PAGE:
Negotiations are not done. In fact, they are at a critical stage. Activists understand this. They are not calling for a rejection of Biden’s plan; they are calling for clarity. “Over the last year, progressives in Congress have played a crucial role keeping the Build Back Better Act on track, even in the face of a multi-million dollar lobbying campaign by big business to kill it in its cradle,” declared a letter issued Thursday morning by dozens of groups, including the Working Families Party, Justice Democrats, Greenpeace USA, the National Organization for Women, Our Revolution, People’s Action, and Social Security Works. “Now we’re in the home stretch. By holding firm on keeping the Build Back Better Act and the Bipartisan Infrastructure Bill firmly linked, progressives are giving their colleagues in the Senate the space and the leverage to negotiate the strongest package possible.”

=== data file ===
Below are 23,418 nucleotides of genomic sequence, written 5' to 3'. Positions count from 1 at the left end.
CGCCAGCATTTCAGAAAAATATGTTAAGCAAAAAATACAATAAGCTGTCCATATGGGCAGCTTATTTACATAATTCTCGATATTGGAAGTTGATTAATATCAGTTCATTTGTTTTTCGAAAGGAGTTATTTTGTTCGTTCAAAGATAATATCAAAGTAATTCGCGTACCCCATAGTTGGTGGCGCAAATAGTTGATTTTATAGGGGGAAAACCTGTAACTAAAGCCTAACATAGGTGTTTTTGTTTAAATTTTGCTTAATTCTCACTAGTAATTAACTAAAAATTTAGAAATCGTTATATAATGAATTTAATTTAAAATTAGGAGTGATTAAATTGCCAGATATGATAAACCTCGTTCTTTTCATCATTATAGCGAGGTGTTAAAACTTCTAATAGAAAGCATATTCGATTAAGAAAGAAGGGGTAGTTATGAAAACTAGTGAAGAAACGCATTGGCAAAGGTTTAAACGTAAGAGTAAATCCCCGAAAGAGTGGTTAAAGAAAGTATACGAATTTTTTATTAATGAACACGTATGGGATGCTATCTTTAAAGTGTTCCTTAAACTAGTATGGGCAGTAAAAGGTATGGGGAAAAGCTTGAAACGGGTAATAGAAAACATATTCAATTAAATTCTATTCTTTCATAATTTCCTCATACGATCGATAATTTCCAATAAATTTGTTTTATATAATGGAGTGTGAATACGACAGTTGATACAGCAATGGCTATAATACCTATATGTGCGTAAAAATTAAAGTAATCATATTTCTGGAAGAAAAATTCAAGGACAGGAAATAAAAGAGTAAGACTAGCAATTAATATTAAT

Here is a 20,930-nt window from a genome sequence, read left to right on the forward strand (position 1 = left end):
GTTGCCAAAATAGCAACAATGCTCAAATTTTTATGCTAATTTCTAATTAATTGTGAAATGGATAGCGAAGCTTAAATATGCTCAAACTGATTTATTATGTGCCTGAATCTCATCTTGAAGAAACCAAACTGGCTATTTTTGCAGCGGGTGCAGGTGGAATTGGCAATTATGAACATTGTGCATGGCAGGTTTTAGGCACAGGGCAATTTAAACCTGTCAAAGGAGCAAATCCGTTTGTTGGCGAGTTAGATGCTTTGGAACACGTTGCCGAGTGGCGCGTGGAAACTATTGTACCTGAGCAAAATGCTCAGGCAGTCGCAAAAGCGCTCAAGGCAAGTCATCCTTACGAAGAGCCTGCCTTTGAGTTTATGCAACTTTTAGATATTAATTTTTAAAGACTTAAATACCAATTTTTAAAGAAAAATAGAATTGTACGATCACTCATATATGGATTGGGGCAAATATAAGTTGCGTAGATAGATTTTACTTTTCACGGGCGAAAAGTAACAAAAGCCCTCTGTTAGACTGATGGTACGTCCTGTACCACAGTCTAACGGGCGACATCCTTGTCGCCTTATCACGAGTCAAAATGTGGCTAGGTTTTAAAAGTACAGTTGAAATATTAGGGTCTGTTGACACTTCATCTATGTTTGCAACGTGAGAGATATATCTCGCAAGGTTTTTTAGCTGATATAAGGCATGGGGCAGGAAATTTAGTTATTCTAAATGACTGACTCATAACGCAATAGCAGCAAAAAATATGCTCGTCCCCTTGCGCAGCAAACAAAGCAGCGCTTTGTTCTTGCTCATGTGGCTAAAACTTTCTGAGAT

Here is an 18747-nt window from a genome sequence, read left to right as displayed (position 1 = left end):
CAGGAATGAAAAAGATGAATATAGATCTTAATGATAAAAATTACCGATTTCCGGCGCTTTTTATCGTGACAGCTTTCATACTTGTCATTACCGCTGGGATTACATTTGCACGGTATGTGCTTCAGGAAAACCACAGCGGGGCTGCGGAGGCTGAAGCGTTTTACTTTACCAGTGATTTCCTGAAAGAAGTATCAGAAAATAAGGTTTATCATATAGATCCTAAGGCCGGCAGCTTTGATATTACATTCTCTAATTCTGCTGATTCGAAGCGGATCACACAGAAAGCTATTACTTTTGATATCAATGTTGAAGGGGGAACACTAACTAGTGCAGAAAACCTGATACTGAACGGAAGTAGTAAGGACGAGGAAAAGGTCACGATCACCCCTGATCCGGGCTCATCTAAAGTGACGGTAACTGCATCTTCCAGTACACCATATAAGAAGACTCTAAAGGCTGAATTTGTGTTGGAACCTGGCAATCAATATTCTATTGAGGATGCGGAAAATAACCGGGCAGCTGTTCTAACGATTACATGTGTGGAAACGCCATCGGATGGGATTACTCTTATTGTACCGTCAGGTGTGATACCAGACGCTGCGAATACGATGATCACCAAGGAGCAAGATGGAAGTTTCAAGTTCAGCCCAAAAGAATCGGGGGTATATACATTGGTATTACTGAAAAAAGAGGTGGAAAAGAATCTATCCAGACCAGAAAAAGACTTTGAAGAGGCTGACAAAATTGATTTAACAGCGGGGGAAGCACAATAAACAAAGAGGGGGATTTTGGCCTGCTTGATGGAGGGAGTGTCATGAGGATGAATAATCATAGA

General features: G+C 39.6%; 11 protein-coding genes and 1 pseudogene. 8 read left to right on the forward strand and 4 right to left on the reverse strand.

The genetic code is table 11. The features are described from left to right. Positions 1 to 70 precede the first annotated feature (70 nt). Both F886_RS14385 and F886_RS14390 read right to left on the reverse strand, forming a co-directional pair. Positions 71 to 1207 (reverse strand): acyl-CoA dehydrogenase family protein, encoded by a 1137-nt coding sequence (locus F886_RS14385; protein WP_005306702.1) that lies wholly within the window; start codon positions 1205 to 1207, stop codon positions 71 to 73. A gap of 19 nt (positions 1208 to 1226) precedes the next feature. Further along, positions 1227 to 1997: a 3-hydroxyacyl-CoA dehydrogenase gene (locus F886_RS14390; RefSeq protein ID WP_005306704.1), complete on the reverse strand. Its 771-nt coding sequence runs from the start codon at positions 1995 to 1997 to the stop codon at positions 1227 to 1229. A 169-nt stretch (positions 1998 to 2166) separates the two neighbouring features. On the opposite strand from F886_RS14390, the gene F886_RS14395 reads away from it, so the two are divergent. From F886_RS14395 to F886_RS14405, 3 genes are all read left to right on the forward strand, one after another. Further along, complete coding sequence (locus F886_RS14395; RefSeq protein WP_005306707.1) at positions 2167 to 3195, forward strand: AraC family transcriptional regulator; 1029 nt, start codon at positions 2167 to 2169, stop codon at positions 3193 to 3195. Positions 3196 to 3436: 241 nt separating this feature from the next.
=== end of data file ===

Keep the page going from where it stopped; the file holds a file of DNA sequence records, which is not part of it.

More than a decade ago, in the early stages of Barack Obama’s presidency, progressives were repeatedly told that they had to compromise and accept a less ambitious response to the Great Recession than Obama had proposed and that most Democrats wanted. Ultimately, they settled for a smaller package because they were told it was necessary to act quickly. But the quick action proved insufficient and uninspiring to voters the following election. In 2010, Democrats lost control of the House and had to govern in a severely limited capacity. Former Presidents Bill Clinton and Jimmy Carter suffered their own midterm setbacks after pulling punches in the first years of their first terms.
So holding out for the best possible package is not merely a morally sound approach. It’s a politically necessary one.
Insider politicians and pundits may try to suggest that the progressives are obstructing action by demanding details from Biden and commitments from wavering Senate Democrats. But that’s absurd.